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Building a white-label design system to scale across branded web and mobile apps

As a Saas product in the digital healthcare industry, LifePlan addresses patient success in various therapeutic areas, such as chronic kidney disease, multiple sclerosis, and maternal health.

When I joined Ayogo in January 2021, one of the biggest challenges was to create a white-label product that appeals to a broad demographic and can adapt to any brand's style guide.


  • Planning & implementation

  • UX & UI Design

  • Accessibility & Usability

  • Documentation

  • January - March 2021
    First launch

  • Mar 2021 - present
    Maintenance and updates







450+ Interactive & connected components

1500+ Component variables


150+ High-fi screens

20+ Interactive prototypes



Higher level of consistency for designs.


Increase velocity and quality for the Design team.


Minimized design and development overhead.


What is a white-label healthcare product?

Usually, a digital healthcare product focuses on the end-users -- patients and healthcare professionals in a specific therapeutic area. But a white-label healthcare product must consider two groups of users, the end-users and the company buying the product. 

Ayogo works with healthcare companies that are experts in various therapeutic areas. Each client's product shares the LifePlan design components but is developed with unique branding, content, and feature set. LifePlan is designed to be re-branded that each product speaks to the client's distinct end-user groups.

In order to be re-brandable without compromising the client brand's identity, LifePlan needs a flexible design system that can adapt to different "skins".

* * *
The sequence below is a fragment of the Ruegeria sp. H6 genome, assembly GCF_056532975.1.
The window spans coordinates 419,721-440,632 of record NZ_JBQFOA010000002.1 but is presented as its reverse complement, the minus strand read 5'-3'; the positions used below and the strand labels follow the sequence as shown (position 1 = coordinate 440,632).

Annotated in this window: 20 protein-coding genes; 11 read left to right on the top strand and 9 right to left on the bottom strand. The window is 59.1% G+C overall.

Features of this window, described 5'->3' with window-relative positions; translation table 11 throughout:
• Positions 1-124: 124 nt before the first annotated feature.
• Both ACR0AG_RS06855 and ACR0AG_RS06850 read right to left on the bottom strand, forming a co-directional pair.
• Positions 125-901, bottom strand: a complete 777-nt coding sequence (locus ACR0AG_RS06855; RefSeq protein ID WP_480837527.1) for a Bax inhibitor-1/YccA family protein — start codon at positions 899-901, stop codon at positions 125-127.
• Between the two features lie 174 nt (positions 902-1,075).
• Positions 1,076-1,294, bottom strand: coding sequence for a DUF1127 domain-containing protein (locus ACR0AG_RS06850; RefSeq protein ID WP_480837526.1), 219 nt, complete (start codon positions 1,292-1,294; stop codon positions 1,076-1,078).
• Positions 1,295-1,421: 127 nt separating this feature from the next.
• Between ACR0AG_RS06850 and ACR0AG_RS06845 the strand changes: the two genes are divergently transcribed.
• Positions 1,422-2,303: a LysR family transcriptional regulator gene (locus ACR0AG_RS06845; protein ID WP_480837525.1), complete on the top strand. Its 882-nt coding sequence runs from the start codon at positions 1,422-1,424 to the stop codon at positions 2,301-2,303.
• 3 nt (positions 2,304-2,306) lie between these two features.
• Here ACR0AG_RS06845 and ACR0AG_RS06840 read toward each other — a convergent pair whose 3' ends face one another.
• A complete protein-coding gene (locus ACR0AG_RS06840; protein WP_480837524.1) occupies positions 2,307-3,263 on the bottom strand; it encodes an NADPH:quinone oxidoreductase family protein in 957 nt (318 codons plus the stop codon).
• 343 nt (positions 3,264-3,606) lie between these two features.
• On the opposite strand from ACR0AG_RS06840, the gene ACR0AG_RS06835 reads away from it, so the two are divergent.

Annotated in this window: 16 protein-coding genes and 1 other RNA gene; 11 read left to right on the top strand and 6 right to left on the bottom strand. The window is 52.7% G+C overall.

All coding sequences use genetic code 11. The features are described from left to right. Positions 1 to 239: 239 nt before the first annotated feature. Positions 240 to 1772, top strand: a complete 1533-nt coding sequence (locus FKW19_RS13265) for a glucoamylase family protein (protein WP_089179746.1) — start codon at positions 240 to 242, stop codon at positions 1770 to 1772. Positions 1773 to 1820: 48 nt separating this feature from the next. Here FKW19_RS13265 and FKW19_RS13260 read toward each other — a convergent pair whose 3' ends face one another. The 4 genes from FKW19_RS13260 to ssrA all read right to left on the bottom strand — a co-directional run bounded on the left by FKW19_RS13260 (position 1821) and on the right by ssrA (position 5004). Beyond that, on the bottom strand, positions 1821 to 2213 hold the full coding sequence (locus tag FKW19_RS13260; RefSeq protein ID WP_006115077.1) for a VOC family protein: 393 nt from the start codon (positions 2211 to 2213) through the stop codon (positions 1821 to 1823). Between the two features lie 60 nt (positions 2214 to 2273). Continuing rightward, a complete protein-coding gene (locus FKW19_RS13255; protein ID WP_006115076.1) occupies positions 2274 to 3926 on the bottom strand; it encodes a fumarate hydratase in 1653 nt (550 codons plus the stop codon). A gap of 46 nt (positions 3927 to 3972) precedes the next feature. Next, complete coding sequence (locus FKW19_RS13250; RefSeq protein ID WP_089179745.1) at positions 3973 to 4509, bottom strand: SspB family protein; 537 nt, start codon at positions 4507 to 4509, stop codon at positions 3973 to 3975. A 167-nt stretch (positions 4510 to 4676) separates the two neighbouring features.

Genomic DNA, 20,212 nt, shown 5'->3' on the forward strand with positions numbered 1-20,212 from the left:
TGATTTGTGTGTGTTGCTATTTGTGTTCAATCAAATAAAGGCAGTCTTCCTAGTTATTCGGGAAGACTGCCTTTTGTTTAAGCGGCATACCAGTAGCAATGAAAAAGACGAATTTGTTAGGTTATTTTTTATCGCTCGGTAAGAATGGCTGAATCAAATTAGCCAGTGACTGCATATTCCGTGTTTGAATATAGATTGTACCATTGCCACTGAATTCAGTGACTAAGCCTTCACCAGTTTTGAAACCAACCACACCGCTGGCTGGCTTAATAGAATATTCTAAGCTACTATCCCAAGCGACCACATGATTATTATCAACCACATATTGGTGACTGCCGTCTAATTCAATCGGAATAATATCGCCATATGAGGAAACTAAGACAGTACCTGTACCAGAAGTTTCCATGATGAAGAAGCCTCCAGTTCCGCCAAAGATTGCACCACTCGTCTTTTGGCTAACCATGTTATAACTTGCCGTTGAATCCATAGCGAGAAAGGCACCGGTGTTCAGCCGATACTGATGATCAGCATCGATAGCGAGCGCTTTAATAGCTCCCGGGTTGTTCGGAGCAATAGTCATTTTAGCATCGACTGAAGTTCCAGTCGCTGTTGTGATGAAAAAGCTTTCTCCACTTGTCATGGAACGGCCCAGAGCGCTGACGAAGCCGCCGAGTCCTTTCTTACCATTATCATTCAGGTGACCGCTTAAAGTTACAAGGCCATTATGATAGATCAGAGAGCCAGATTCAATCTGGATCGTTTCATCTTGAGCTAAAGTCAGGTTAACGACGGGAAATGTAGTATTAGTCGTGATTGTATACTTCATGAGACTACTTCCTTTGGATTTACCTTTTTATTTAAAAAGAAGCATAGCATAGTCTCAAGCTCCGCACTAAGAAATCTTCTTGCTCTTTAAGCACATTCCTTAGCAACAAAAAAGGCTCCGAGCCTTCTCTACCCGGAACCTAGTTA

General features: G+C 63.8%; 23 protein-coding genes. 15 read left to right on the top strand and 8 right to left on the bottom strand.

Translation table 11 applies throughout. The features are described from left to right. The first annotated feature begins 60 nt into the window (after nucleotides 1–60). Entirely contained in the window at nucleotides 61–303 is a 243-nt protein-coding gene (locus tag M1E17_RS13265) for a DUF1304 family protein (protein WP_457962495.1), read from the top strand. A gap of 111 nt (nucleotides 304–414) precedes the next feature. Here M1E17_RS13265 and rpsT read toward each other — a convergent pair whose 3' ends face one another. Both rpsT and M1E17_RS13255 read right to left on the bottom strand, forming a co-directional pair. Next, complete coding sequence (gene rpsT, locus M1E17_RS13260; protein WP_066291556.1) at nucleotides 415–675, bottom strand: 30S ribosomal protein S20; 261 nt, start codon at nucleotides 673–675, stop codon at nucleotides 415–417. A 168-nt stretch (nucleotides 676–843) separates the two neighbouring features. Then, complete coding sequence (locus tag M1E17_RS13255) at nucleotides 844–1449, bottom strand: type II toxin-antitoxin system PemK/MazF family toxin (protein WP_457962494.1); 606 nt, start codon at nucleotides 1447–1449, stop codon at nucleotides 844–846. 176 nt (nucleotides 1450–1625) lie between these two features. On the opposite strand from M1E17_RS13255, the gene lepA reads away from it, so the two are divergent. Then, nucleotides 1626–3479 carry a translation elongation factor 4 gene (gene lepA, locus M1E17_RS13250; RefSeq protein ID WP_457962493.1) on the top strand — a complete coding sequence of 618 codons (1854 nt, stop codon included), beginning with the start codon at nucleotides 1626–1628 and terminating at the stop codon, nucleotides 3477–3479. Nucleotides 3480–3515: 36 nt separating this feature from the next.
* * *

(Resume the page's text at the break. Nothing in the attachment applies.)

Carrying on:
3 Apps Mockup.png

This is how an education page looks in different client apps.

White-Labeled ➡️ Renal ➡️ Maternal


Implement a design system with scalable UI libraries.

To quickly prototype and produce consistent designs, the design team needed reusable and standardized UI components. In addition, we need to efficiently launch, update and maintain the UI library as we scale up with rebranded UI components for new clients.

Is Figma the right tool?

The design team had just moved from Sketch to Figma, so I started by investigating the relevant Figma functionalities. Figma's published library and interactive components are great for creating reusable components and reflecting library updates instantly. It also offers ample space for annotation & documentation.

How to manage conflicting priorities?

I was one of the 3 designers, 2 researchers, and 10 developers working on the LifePlan product team. The deadlines were tight and I had to work on the design system alongside product feature designs.

To deliver on time, I prioritized an essential set of components to create, test, and implement. As new feature designs took place, additional components were tested and added to the design system.


I use Notion to track and plan priorities.


What is a good design system for LifePlan?

Gather requirements

"Component updates or additions should be simple so that designers and developers get the latest without much wait."

"Easy-to-use for designers."

"A source of truth for designers and developers."

Establish guiding principles


Support different structures across mobile and desktop; customization with minimum configuration and code change.



Comply with WCAG AAA standards.

Usable for diverse user groups.

Research & Planning

Set hierarchy using the Atomic Design System

Where it succeeded: happy designers

The Atomic Design Methodology was very helpful when I initially started thinking about the framework -- it offers a way to group components, creating a clean separation between structure and content. 

I structured the system into 6 levels: Atoms, Molecules, Organisms, Templates, Pages, and Snowflakes ❄️. This sets the foundation for a scalable and robust white-label design system.

This is what the library looked like initially:

Where it failed: confused developers

When I showed the initial layout to developers, I found out that designers and developers have different ideas about what could be a molecule and what could be an organism. Simply grouping them following Atomic Design can lead to confusing communication and hinder implementation.

Instead, I grouped the white-label components by design patterns in one Figma file. Each page is named to reflect the components and the pages are sorted alphabetically.

If you are interested in reading the complete case study, please contact me.
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